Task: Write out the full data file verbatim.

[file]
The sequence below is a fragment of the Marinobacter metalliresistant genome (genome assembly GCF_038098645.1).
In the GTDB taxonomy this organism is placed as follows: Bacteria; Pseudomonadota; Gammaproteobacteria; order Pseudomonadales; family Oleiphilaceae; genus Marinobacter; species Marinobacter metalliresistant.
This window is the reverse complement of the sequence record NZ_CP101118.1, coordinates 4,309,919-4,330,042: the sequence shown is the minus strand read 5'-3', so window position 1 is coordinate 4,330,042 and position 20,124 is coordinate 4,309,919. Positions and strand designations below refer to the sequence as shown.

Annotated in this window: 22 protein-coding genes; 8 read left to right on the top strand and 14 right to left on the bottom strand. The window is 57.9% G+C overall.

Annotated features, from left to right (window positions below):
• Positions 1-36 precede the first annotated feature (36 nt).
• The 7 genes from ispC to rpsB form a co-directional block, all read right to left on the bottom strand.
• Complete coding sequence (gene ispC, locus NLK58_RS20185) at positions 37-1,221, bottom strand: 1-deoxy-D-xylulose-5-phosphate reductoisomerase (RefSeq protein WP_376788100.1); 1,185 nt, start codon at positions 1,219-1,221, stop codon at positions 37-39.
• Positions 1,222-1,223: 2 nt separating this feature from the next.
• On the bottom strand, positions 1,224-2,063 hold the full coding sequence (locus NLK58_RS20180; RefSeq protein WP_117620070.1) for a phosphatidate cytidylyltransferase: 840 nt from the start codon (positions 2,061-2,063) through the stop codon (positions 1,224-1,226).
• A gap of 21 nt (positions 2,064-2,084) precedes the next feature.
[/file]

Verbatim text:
The sequence below is a fragment of the Marinobacter metalliresistant genome (genome assembly GCF_038098645.1).
In the GTDB taxonomy this organism is placed as follows: Bacteria; Pseudomonadota; Gammaproteobacteria; order Pseudomonadales; family Oleiphilaceae; genus Marinobacter; species Marinobacter metalliresistant.
This window is the reverse complement of the sequence record NZ_CP101118.1, coordinates 4,309,919-4,330,042: the sequence shown is the minus strand read 5'-3', so window position 1 is coordinate 4,330,042 and position 20,124 is coordinate 4,309,919. Positions and strand designations below refer to the sequence as shown.

Annotated in this window: 22 protein-coding genes; 8 read left to right on the top strand and 14 right to left on the bottom strand. The window is 57.9% G+C overall.

Annotated features, from left to right (window positions below):
• Positions 1-36 precede the first annotated feature (36 nt).
• The 7 genes from ispC to rpsB form a co-directional block, all read right to left on the bottom strand.
• Complete coding sequence (gene ispC, locus NLK58_RS20185) at positions 37-1,221, bottom strand: 1-deoxy-D-xylulose-5-phosphate reductoisomerase (RefSeq protein WP_376788100.1); 1,185 nt, start codon at positions 1,219-1,221, stop codon at positions 37-39.
• Positions 1,222-1,223: 2 nt separating this feature from the next.
• On the bottom strand, positions 1,224-2,063 hold the full coding sequence (locus NLK58_RS20180; RefSeq protein WP_117620070.1) for a phosphatidate cytidylyltransferase: 840 nt from the start codon (positions 2,061-2,063) through the stop codon (positions 1,224-1,226).
• A gap of 21 nt (positions 2,064-2,084) precedes the next feature.